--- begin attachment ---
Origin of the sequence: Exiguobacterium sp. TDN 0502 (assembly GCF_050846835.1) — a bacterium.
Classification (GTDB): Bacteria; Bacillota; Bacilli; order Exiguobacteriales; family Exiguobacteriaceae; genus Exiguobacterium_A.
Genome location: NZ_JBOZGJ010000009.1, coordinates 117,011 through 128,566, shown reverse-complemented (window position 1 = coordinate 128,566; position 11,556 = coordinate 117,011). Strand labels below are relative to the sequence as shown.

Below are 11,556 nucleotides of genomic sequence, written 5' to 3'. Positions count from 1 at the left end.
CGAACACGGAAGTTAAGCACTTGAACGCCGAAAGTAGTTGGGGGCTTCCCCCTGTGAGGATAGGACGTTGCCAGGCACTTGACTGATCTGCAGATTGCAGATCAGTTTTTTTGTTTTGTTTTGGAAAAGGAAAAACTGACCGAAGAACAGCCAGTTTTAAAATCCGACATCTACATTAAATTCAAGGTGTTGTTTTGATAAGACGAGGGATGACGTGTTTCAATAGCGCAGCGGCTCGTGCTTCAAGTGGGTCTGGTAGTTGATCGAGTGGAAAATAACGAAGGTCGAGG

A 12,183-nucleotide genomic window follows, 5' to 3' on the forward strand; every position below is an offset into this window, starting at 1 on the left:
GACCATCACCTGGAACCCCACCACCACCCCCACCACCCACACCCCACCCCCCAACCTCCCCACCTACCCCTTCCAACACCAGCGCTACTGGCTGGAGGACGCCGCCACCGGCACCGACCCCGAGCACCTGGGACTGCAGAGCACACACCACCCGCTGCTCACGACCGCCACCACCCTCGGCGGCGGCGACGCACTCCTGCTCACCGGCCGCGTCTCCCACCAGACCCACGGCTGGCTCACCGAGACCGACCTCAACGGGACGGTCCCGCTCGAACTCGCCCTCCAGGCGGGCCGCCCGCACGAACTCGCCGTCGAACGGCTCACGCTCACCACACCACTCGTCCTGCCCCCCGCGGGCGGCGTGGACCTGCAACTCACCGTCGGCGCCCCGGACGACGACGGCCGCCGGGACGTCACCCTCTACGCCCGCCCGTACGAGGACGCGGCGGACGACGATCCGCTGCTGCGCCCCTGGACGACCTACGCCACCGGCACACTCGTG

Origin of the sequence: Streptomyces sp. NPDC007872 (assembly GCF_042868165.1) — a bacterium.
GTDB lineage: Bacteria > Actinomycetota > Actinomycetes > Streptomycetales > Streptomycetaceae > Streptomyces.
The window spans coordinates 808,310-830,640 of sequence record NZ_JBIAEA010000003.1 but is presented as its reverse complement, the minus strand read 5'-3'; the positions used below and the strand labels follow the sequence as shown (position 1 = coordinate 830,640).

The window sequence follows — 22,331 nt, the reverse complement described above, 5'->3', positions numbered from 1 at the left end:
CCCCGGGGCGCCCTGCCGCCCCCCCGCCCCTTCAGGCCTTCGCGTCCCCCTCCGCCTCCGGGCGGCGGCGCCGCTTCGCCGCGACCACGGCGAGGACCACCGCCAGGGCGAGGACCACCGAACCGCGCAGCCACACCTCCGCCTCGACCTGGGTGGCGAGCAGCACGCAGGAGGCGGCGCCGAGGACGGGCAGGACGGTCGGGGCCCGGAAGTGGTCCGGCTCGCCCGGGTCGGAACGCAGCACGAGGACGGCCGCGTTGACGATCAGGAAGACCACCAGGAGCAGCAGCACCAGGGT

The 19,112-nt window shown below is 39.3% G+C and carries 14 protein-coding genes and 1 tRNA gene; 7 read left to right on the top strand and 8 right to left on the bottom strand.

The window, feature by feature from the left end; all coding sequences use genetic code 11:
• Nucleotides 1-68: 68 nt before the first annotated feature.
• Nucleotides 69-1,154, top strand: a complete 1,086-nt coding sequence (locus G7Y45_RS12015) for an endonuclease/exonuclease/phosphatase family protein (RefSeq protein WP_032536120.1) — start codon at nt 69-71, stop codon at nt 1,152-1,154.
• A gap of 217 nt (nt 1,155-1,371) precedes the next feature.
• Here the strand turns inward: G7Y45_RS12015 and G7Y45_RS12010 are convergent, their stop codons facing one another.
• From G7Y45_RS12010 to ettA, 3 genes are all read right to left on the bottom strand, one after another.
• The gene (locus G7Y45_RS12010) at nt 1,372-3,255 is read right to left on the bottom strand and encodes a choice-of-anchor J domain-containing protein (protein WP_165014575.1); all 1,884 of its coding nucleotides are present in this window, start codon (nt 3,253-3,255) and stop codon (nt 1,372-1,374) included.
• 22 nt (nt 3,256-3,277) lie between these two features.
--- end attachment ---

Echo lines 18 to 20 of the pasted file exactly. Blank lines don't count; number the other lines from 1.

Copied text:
• Here the strand turns inward: G7Y45_RS12015 and G7Y45_RS12010 are convergent, their stop codons facing one another.
• From G7Y45_RS12010 to ettA, 3 genes are all read right to left on the bottom strand, one after another.
• The gene (locus G7Y45_RS12010) at nt 1,372-3,255 is read right to left on the bottom strand and encodes a choice-of-anchor J domain-containing protein (protein WP_165014575.1); all 1,884 of its coding nucleotides are present in this window, start codon (nt 3,253-3,255) and stop codon (nt 1,372-1,374) included.